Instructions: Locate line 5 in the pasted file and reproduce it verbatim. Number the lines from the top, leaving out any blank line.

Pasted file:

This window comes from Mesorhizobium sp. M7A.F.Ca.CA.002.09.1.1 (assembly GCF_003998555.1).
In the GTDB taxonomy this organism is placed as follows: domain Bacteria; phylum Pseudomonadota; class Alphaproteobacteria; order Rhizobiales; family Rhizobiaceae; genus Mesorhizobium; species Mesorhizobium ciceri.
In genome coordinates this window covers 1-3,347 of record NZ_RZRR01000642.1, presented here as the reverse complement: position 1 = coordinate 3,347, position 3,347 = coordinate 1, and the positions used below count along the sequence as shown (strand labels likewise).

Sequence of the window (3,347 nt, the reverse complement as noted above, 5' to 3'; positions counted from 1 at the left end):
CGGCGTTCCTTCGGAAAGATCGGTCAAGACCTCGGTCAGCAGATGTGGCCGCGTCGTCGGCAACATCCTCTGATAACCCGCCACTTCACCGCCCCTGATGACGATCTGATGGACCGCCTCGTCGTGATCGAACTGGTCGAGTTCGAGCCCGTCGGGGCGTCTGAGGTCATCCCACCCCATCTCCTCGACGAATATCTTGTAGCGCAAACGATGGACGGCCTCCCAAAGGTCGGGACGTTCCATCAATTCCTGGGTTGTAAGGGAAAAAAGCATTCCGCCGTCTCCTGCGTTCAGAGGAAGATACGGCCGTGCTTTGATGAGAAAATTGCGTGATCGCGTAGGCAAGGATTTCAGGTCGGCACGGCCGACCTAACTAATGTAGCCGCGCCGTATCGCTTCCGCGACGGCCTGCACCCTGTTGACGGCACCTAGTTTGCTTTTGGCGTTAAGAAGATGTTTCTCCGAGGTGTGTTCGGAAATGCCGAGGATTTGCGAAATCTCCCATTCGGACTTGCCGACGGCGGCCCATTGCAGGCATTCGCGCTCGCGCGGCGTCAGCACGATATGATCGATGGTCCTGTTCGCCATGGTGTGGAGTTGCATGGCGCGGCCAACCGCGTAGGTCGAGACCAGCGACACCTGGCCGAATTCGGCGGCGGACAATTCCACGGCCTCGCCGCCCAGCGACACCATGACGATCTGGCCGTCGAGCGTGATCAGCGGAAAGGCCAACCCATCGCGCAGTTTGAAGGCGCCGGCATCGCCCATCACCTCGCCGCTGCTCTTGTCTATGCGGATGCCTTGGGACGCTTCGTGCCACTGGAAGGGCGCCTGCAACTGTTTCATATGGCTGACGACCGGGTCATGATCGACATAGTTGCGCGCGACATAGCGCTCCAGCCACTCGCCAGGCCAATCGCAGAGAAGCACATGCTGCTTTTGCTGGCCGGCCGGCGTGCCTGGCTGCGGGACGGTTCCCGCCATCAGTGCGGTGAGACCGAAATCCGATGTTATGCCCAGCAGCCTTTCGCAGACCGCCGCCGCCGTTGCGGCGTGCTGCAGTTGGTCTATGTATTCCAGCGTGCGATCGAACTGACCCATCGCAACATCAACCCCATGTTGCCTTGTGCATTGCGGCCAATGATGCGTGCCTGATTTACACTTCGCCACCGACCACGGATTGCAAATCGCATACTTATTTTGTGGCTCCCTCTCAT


CGGCGTTCCTTCGGAAAGATCGGTCAAGACCTCGGTCAGCAGATGTGGCCGCGTCGTCGGCAACATCCTCTGATAACCCGCCACTTCACCGCCCCTGATGACGATCTGATGGACCGCCTCGTCGTGATCGAACTGGTCGAGTTCGAGCCCGTCGGGGCGTCTGAGGTCATCCCACCCCATCTCCTCGACGAATATCTTGTAGCGCAAACGATGGACGGCCTCCCAAAGGTCGGGACGTTCCATCAATTCCTGGGTTGTAAGGGAAAAAAGCATTCCGCCGTCTCCTGCGTTCAGAGGAAGATACGGCCGTGCTTTGATGAGAAAATTGCGTGATCGCGTAGGCAAGGATTTCAGGTCGGCACGGCCGACCTAACTAATGTAGCCGCGCCGTATCGCTTCCGCGACGGCCTGCACCCTGTTGACGGCACCTAGTTTGCTTTTGGCGTTAAGAAGATGTTTCTCCGAGGTGTGTTCGGAAATGCCGAGGATTTGCGAAATCTCCCATTCGGACTTGCCGACGGCGGCCCATTGCAGGCATTCGCGCTCGCGCGGCGTCAGCACGATATGATCGATGGTCCTGTTCGCCATGGTGTGGAGTTGCATGGCGCGGCCAACCGCGTAGGTCGAGACCAGCGACACCTGGCCGAATTCGGCGGCGGACAATTCCACGGCCTCGCCGCCCAGCGACACCATGACGATCTGGCCGTCGAGCGTGATCAGCGGAAAGGCCAACCCATCGCGCAGTTTGAAGGCGCCGGCATCGCCCATCACCTCGCCGCTGCTCTTGTCTATGCGGATGCCTTGGGACGCTTCGTGCCACTGGAAGGGCGCCTGCAACTGTTTCATATGGCTGACGACCGGGTCATGATCGACATAGTTGCGCGCGACATAGCGCTCCAGCCACTCGCCAGGCCAATCGCAGAGAAGCACATGCTGCTTTTGCTGGCCGGCCGGCGTGCCTGGCTGCGGGACGGTTCCCGCCATCAGTGCGGTGAGACCGAAATCCGATGTTATGCCCAGCAGCCTTTCGCAGACCGCCGCCGCCGTTGCGGCGTGCTGCAGTTGGTCTATGTATTCCAGCGTGCGATCGAACTGACCCATCGCAACATCAACCCCATGTTGCCTTGTGCATTGCGGCCAATGATGCGTGCCTGATTTACACTTCGCCACCGACCACGGATTGCAAATCGCATACTTATTTTGTGGCTCCCTCTCAT